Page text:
As on other coastal walks (eg Dorset and Pembrokeshire) repeated short but steep ascents and descents make this walk much more tiring than you might expect from the distances and maximum altitude (less than 300m/1000 feet). Many walkers find days 2 (10 miles) and 3 (12 miles) tiring; but Day 3 can readily be shortened. Routefinding usually easy on the coast, but on our inland variations close attention to the map and route notes are needed. Surfaces firm, often grassy. Can be slippery in wet. Some sections suffer from overgrown and spiny vegetation (gorse), so long trousers are advised on those days (notably Days 2 & 4).

Shropshire Hills and Ludlow
Distances up to 12 miles (on Day 5), but generally days not found too long by most walkers. Unfrequented nature of these hills and patchy waymarking means you do have to have your routefinding skills up to scratch! Gradients occasionally steep, notably on Caer Caradoc walk and Lightspout valley (both Day 2 options). Surfaces grassy or earthy, very stony on Stiperstones ridge (Day 4). Some asphalt sections on roads with little traffic.

Polperro to Mevagissey
Routefinding easy, mostly well waymarked and signposted. Steep gradients on coast path. Care needed at some narrow sections.

“Demanding” grade walks are for experienced hikers only. If distance was the criterion they would include days of 16 miles (8 hours, occasionally more) on paths or tracks over steep or rough ground. However as is made clear below, our Demanding grade walks are not for the most part classified on the basis of distances covered but on other criteria, such as gradients, amount of ascent and descent per day, and the nature of the surface.

Navigation on our demanding tours may require the use of a compass as well as the map. Some of the walking may be over pathless ground. Some days on our ‘Demanding’ grade tours may include short and usually avoidable scrambling sections. This is made clear in the route descriptions.

‘Scrambling’ means that hands as well as feet are needed for movement along a trail over rocky terrain. It is intermediate between walking and rock climbing. n.b. scrambling does not mean ‘vertigo-inducing’!

‘Demanding’ tours

None of these walks are classified in this group on the basis of the daily distances alone, which are moderate. You need routefinding skills appropriate to mountainous terrain subject to low cloud and resultant minimal visibility.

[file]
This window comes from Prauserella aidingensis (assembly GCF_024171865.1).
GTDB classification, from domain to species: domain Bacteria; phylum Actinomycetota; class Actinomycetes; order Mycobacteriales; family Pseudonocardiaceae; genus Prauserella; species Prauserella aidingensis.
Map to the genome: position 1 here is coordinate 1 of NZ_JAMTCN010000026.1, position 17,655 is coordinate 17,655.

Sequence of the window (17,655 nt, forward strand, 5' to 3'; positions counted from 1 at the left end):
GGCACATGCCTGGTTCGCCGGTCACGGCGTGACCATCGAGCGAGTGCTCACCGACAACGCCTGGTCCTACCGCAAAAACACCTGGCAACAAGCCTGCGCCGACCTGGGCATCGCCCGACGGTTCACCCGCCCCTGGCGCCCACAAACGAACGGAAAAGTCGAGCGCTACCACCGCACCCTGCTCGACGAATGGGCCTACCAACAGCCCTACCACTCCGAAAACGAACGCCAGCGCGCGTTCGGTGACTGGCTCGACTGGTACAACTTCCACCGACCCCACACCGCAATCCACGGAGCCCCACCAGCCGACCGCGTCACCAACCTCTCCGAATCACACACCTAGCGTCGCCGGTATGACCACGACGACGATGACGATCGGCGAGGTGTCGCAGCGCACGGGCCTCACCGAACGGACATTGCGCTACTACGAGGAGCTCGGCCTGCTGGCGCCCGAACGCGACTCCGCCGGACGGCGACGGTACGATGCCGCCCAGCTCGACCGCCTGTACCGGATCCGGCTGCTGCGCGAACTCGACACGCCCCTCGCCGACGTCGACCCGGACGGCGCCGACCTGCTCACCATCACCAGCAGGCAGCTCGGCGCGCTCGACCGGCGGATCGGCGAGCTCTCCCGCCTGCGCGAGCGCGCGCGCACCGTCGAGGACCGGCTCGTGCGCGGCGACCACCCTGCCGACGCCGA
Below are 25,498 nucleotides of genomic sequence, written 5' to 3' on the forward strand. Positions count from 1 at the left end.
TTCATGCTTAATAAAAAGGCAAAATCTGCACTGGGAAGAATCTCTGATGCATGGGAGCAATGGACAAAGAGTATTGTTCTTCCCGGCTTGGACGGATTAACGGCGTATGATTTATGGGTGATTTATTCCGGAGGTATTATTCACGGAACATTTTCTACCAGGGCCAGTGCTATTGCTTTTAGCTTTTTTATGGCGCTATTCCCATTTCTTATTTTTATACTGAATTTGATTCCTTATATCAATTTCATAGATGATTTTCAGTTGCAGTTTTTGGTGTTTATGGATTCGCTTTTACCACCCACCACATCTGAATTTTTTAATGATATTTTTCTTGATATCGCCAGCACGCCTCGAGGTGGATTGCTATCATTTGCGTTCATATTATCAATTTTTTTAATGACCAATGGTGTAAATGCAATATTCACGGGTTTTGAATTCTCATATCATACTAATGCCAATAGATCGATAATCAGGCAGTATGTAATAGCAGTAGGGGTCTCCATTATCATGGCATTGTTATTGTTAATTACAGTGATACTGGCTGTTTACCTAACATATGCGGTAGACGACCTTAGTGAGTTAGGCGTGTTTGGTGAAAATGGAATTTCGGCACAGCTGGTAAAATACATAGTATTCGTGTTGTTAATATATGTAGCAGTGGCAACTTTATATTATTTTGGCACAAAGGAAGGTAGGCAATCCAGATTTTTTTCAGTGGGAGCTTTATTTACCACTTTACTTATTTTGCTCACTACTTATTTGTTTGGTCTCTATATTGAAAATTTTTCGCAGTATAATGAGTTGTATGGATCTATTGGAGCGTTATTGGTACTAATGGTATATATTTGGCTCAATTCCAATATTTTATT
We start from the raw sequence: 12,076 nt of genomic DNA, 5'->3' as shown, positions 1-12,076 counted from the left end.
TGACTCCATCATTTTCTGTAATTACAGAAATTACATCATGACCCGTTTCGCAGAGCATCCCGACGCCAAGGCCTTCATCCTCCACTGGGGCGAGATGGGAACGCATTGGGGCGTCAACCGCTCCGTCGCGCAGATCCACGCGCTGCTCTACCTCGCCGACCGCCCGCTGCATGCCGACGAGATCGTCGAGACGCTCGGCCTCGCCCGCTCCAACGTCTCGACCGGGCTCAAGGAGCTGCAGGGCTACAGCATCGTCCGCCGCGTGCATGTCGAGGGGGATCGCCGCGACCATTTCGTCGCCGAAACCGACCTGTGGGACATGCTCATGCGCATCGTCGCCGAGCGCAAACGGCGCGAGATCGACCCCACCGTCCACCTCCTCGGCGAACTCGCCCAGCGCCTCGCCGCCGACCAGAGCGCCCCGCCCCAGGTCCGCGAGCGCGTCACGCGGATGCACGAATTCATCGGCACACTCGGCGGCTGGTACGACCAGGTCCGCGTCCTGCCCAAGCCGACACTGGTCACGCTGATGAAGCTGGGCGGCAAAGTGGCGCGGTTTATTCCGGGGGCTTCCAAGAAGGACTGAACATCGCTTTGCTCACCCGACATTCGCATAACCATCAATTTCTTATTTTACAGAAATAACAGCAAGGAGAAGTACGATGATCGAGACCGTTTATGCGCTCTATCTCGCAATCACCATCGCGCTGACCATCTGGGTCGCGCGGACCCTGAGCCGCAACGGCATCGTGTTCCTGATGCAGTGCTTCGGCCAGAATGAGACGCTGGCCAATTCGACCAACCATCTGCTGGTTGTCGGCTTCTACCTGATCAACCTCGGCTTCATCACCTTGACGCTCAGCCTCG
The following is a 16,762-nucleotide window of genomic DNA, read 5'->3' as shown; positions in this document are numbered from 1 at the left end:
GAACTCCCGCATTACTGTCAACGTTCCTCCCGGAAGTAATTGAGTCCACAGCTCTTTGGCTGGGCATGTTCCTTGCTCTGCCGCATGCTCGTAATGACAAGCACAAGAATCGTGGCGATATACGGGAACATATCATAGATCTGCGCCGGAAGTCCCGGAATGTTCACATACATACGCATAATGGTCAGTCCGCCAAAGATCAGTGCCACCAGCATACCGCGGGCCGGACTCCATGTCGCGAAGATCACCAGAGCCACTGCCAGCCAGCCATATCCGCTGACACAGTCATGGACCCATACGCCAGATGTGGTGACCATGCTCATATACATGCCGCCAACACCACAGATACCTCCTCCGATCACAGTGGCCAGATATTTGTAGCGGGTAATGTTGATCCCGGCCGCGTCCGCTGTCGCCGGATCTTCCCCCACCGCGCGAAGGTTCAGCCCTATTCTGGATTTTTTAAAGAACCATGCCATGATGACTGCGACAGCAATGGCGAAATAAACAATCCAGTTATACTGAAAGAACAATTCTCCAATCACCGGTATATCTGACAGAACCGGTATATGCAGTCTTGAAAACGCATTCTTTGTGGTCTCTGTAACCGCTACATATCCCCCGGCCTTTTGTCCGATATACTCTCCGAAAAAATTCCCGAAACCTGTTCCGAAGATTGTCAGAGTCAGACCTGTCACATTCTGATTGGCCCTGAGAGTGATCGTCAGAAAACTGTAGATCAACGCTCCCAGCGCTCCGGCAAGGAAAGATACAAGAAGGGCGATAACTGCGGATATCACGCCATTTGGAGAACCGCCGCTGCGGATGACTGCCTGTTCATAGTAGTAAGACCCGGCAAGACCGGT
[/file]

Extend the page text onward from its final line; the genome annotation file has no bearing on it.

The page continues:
You also need enough experience of independent hiking to be able to judge when it is advisable to turn back or abandon a walk on account of weather or cloud conditions. We in Britain live not that far south of the Arctic circle, and above 2000 feet/600 metres conditions can rapidly revert to sub-Arctic!

Padstow & Tintagel Coast with Bodmin Moor extension
On coastal sections (Days 2 to 6) there are some long steep ascents and descents and care is needed on some narrow sections. Coast path is well waymarked. All coastal days can be shortened by using local buses. On the higher parts of Bodmin Moor (Days 7 and 8) there is little waymaking and some pathless sections where basic compass skill is desirable and in bad weather essential, but easier low-level alternative routes are available on these days in case of bad weather or your preference. If necessary (e.g. in very bad weather) customers can also travel by taxi with their baggage.
We do not accept single travellers on the Bodmin Moor extension.

Lake District Mountains
Routefinding skills are particularly important here. The paths and trails are well-used and well-defined, but there are no waymarks or signposts at all anywhere on open ground in the Lake District (this is effectively a regulation of the National Park authority). So you have to know where you are heading! In addition low cloud on the mountains is common and quickly can reduce visibility to 40 metres or less. 50% of the time the summit of Scafell Pike (3210 feet; an option for Day 5) is in cloud, but lower level options are available on this and on other days.
We insist that customers on this tour check the local telephone weather and cloud base forecast each morning and advise you to travel with the baggage if the forecast is bad. We remind you that the great A. Wainwright never walked in the mist (cloud) if he could avoid it!
Rough, stony and sometimes rocky surfaces are the norm, with prolonged and often steep ascents and descents, amounting to 12,000 to 15,000 feet / 3,500m to 4,500m during the week. No scrambling required unless you choose the low level Wastwater Screes option on Day 5 (inadvisable in wet weather), or the Mickledore route to Scafell Pike (we advise an easier route).

For safety reasons we do not accept bookings from single travellers for our ‘Demanding’ grade tours.